I was also inspired by an article on China which I read in Le Monde: it said that the Chinese government actually sends agents to stay in Uighur homes to make sure that they are not fomenting rebellion. So, I thought how would that work in a democracy like France.

I didn’t write the novel as a form of therapy, but pour réfléchir à la question de la surveillance dans notre société. It allowed me to leave a trace of what had happened to me. I was moved by the many testimonies I’ve received since the book was released.

Your novels sometimes flirt with fantasy. In On Guard, you imagine a French state which places child protection agents within the home; in A Wolf Somewhere, the heroine sees her baby’s skin colour unaccountably darken, which initially sounds like a Kafkaesque metamorphosis. Do you think you’ll be tempted one day to fully enter the genre of magic realism or full-fledged fantasy or do you prefer to stay on the margins of the genre?

Well, that fantastic atmosphere allowed me to explore the notion of maternal instinct, something that is sometimes used to shame mothers. Nobody bothers fathers with paternal instinct. It’s mothers who have to bear the brunt of society’s pressure on parents. What a lot of people don’t know is that mixed-race children are born white and it takes from three to six months for their skin colour to darken.

I’m glad you mentioned Kafka because I use that image from his seminal book throughout A Wolf Somewhere. The experience of having a strange baby troubles the heroine greatly because she discovers things about her past that feel pretty eerie and vertiginous. It brings the uncanny into her humdrum life. I like toying with the boundary between reality and the supernatural, while staying within the realm of the real.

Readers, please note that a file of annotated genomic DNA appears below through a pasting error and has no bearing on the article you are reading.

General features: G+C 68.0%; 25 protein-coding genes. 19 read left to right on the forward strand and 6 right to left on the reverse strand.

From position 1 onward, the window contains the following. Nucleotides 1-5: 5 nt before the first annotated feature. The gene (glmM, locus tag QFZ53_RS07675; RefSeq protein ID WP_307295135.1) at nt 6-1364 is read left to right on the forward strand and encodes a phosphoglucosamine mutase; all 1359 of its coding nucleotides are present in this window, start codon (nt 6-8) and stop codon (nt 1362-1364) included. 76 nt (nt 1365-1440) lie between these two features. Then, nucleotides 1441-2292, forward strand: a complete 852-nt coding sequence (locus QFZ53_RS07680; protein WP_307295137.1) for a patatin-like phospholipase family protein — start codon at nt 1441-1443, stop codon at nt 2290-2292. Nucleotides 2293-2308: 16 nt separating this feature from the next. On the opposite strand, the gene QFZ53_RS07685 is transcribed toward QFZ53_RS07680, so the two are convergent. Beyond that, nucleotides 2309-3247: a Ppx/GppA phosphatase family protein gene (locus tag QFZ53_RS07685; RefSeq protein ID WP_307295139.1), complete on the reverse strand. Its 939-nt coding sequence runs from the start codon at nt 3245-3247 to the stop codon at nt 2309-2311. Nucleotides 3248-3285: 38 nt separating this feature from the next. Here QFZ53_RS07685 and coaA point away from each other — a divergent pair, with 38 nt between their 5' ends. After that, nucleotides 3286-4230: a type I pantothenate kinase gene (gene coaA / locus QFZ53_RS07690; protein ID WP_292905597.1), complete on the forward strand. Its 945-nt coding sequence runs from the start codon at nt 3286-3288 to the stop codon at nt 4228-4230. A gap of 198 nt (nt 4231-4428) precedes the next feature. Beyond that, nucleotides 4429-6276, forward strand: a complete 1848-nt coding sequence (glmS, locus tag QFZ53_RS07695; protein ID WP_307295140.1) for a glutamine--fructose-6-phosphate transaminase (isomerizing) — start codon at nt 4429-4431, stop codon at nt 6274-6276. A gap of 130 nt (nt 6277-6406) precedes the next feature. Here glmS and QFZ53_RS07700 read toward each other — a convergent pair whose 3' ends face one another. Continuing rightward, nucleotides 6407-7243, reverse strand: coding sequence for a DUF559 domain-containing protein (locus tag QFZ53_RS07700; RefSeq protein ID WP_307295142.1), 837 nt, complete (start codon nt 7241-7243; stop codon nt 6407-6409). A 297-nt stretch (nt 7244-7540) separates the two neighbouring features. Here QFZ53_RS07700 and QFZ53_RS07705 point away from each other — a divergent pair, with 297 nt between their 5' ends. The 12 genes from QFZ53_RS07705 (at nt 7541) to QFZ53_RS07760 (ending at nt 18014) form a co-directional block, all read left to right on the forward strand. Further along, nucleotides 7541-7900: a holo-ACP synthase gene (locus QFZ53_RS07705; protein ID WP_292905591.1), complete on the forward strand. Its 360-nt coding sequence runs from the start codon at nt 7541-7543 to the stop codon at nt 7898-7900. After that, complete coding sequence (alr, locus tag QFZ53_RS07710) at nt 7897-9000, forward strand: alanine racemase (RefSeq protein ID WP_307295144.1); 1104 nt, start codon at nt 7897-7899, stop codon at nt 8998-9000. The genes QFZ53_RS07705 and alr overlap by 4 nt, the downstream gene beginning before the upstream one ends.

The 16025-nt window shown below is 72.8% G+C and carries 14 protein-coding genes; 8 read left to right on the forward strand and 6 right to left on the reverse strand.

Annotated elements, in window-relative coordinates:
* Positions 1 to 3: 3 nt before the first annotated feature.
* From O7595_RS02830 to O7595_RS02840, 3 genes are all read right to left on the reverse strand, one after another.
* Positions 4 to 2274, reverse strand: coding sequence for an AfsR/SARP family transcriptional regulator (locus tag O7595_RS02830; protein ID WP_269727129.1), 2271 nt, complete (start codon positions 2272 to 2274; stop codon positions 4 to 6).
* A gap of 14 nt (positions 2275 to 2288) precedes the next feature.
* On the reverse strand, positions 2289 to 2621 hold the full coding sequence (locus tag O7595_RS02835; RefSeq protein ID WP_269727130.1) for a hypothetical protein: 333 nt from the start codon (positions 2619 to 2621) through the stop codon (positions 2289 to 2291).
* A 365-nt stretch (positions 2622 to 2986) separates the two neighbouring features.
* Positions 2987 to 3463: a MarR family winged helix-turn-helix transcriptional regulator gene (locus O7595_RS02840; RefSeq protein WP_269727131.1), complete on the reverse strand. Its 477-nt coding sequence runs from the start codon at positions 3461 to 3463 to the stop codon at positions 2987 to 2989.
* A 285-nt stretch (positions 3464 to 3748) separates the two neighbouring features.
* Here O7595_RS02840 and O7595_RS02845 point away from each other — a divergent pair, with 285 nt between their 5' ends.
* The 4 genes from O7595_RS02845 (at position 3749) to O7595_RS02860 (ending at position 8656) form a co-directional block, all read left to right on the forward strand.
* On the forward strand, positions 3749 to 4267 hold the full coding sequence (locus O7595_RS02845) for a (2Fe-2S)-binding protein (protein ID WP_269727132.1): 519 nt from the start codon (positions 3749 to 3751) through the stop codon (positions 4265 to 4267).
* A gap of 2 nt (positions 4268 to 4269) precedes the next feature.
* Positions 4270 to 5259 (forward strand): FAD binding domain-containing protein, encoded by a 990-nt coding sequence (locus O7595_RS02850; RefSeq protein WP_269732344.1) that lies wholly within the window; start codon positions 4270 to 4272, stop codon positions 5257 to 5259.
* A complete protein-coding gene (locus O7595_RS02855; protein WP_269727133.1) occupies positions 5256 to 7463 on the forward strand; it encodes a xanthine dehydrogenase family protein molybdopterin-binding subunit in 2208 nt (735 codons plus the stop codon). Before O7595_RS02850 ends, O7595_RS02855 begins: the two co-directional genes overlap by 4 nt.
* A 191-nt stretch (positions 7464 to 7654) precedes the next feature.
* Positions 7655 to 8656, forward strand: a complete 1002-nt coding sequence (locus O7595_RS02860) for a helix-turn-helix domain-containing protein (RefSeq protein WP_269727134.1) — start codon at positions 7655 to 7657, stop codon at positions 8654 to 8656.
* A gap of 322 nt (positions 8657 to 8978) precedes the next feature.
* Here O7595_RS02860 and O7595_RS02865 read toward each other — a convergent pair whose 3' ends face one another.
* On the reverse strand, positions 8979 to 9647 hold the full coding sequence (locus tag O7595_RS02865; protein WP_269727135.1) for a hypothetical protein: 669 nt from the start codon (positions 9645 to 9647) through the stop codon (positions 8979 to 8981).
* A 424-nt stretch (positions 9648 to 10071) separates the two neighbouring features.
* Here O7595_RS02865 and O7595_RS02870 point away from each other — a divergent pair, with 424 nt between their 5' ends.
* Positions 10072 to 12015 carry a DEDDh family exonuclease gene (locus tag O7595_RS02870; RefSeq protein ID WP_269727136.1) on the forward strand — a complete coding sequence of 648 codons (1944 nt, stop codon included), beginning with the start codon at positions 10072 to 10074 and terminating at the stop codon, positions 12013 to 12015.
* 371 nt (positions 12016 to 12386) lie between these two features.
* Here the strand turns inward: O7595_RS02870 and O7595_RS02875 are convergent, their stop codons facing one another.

Do you read magic realist writers?

Practically never.

One of the things I like about your work is that in the face of disaster, you always manage to add a touch of humour. In On Guard, for instance, one of the governmental employees that your autobiographical heroine has to deal with is called Mrs. Trajic, a name which partially serves to deflate the gravity of the situation. Do you make it your aim to steer clear of pure tragedy?

Well, I think we all have a different sense of humour and I think it’s important to lighten the darkest moments of existence. I’m glad you picked up on that. It’s not usually mentioned. In fact, I don’t often find my texts funny.

Among tragicomic authors, do you feel closer to: Beckett or Kafka?

I like them both and I studied them in school. I take my interest in the notion of waiting from Beckett. I read Kafka’s Metamorphosis in early secondary school. It disgusted me back then, but it stayed with me. It came back to me as I was writing A Wolf Somewhere.

You have a playful attitude to language. Do you find that wordplay is disappearing from literature these days?

I haven’t noticed that it’s disappearing. It’s true I like to pun occasionally. We play with words in my family so I tend to do that in my fiction too.

You regularly put forward the notion of desire and sexuality. In Cut, your heroine goes back to her husband because she likes the way his bottom looks. She also has street sex with him. Do you find that the representation of sexuality is disappearing in French literature too these days?